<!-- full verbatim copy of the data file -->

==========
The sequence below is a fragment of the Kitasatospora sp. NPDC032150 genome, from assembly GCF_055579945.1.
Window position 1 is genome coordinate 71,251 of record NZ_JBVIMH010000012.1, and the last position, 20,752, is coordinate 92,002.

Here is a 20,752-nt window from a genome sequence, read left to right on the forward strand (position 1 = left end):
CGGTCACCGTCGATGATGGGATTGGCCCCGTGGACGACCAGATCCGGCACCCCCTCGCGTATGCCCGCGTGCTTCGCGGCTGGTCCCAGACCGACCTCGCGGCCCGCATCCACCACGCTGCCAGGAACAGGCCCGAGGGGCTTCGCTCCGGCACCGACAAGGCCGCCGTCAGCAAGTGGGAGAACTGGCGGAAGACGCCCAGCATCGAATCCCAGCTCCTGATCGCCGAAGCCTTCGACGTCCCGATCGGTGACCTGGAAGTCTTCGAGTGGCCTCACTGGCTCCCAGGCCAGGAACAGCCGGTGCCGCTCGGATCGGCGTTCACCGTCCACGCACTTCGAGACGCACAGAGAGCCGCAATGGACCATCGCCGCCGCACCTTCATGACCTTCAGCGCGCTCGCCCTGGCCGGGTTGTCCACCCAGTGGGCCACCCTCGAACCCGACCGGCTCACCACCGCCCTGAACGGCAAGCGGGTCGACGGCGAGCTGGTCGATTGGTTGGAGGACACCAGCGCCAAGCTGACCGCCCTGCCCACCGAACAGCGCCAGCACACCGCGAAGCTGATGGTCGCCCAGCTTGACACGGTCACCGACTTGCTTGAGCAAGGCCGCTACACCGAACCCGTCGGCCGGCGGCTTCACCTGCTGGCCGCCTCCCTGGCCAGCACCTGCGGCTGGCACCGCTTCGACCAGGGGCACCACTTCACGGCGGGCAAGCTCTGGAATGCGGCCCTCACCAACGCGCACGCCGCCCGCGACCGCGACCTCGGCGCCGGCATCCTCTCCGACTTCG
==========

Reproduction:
The sequence below is a fragment of the Kitasatospora sp. NPDC032150 genome, from assembly GCF_055579945.1.
Window position 1 is genome coordinate 71,251 of record NZ_JBVIMH010000012.1, and the last position, 20,752, is coordinate 92,002.

Here is a 20,752-nt window from a genome sequence, read left to right on the forward strand (position 1 = left end):
CGGTCACCGTCGATGATGGGATTGGCCCCGTGGACGACCAGATCCGGCACCCCCTCGCGTATGCCCGCGTGCTTCGCGGCTGGTCCCAGACCGACCTCGCGGCCCGCATCCACCACGCTGCCAGGAACAGGCCCGAGGGGCTTCGCTCCGGCACCGACAAGGCCGCCGTCAGCAAGTGGGAGAACTGGCGGAAGACGCCCAGCATCGAATCCCAGCTCCTGATCGCCGAAGCCTTCGACGTCCCGATCGGTGACCTGGAAGTCTTCGAGTGGCCTCACTGGCTCCCAGGCCAGGAACAGCCGGTGCCGCTCGGATCGGCGTTCACCGTCCACGCACTTCGAGACGCACAGAGAGCCGCAATGGACCATCGCCGCCGCACCTTCATGACCTTCAGCGCGCTCGCCCTGGCCGGGTTGTCCACCCAGTGGGCCACCCTCGAACCCGACCGGCTCACCACCGCCCTGAACGGCAAGCGGGTCGACGGCGAGCTGGTCGATTGGTTGGAGGACACCAGCGCCAAGCTGACCGCCCTGCCCACCGAACAGCGCCAGCACACCGCGAAGCTGATGGTCGCCCAGCTTGACACGGTCACCGACTTGCTTGAGCAAGGCCGCTACACCGAACCCGTCGGCCGGCGGCTTCACCTGCTGGCCGCCTCCCTGGCCAGCACCTGCGGCTGGCACCGCTTCGACCAGGGGCACCACTTCACGGCGGGCAAGCTCTGGAATGCGGCCCTCACCAACGCGCACGCCGCCCGCGACCGCGACCTCGGCGCCGGCATCCTCTCCGACTTCG